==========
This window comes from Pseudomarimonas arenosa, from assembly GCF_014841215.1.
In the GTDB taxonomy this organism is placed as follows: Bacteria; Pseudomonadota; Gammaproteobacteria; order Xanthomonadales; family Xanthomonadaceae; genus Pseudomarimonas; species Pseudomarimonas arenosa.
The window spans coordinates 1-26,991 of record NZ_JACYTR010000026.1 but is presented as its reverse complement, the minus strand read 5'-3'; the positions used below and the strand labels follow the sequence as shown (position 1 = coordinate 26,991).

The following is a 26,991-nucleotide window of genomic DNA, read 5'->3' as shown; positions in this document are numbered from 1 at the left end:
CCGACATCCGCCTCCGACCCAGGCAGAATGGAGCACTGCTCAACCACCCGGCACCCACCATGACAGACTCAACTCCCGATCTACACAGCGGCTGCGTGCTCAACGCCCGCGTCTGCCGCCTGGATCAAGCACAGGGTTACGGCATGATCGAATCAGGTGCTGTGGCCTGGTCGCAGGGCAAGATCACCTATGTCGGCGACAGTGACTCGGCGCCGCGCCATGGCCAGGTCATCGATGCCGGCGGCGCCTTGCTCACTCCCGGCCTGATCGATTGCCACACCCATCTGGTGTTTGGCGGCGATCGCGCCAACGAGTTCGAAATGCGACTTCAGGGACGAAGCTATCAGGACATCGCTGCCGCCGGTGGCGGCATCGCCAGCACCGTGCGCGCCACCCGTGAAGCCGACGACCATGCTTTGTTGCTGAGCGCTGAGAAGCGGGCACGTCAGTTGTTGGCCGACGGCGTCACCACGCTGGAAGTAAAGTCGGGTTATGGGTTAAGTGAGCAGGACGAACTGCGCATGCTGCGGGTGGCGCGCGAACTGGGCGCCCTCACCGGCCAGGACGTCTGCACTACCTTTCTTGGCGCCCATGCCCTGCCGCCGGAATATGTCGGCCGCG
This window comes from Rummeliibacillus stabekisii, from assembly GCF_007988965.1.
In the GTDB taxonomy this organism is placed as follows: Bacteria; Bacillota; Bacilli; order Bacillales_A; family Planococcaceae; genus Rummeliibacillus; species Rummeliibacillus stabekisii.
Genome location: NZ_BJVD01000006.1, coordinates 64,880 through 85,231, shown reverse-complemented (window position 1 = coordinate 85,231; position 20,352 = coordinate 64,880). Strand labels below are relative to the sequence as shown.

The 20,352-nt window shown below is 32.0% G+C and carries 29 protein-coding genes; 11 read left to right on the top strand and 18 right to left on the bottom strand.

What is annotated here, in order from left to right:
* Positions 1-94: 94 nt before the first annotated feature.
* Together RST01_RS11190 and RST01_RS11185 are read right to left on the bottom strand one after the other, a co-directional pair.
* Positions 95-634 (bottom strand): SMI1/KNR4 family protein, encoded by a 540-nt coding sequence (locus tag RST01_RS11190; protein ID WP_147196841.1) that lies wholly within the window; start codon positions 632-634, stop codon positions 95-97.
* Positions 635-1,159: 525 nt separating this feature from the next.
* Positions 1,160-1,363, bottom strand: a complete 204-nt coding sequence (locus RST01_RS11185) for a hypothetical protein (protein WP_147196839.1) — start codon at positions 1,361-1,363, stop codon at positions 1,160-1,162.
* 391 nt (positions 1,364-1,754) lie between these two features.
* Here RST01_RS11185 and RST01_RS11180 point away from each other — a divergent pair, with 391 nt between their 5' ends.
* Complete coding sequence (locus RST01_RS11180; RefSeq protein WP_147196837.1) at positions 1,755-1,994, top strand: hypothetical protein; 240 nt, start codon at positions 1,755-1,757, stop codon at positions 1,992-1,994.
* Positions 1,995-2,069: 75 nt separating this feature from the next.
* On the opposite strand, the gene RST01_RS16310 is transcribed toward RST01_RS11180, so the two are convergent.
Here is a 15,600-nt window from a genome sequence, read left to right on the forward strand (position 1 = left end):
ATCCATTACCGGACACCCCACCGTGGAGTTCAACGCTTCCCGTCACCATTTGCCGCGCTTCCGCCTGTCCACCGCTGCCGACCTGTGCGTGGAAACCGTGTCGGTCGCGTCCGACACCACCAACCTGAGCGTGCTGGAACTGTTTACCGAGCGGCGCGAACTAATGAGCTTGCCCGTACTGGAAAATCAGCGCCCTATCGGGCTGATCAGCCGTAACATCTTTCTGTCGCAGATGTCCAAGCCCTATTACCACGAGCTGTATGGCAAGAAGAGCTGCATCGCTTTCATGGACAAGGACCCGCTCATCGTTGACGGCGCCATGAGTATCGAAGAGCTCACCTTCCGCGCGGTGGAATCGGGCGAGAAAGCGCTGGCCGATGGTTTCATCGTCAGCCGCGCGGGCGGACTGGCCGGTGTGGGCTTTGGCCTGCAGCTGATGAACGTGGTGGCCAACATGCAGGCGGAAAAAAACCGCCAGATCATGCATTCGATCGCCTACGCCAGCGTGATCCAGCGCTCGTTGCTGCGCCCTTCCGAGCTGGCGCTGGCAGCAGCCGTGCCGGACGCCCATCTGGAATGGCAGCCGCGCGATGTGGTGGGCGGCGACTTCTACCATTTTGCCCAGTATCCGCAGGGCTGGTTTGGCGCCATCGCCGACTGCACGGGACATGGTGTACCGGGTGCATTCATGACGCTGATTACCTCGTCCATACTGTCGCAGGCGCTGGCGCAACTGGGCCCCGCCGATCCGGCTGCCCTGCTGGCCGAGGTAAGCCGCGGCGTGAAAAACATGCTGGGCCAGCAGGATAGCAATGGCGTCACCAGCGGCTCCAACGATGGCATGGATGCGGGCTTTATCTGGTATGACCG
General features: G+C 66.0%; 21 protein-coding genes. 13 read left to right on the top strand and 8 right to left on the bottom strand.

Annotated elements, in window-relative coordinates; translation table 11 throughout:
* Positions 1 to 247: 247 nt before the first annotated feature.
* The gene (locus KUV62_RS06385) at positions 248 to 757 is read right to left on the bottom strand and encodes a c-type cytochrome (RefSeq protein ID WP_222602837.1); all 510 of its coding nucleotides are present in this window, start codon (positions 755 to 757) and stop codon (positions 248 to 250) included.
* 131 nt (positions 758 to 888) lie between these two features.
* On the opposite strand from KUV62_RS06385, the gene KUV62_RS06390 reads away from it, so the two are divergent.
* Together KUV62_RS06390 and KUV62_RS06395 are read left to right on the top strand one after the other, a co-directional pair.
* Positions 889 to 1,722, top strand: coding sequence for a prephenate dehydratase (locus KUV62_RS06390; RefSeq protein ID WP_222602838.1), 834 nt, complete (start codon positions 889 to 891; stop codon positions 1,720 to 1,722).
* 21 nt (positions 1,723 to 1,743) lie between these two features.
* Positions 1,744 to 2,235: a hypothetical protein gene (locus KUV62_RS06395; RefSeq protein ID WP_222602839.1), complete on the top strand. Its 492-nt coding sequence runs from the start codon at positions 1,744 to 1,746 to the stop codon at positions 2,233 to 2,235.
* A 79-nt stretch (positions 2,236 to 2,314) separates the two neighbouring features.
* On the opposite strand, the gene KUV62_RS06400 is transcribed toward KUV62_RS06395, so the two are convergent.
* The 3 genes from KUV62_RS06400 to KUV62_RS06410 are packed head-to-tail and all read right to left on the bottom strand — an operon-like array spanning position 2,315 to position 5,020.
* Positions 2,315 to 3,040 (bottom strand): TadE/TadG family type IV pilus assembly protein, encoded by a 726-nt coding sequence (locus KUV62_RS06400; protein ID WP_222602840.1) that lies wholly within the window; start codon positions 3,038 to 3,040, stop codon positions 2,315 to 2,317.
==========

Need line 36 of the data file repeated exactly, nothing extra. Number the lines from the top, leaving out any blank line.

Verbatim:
* Positions 2,315 to 3,040 (bottom strand): TadE/TadG family type IV pilus assembly protein, encoded by a 726-nt coding sequence (locus KUV62_RS06400; protein ID WP_222602840.1) that lies wholly within the window; start codon positions 3,038 to 3,040, stop codon positions 2,315 to 2,317.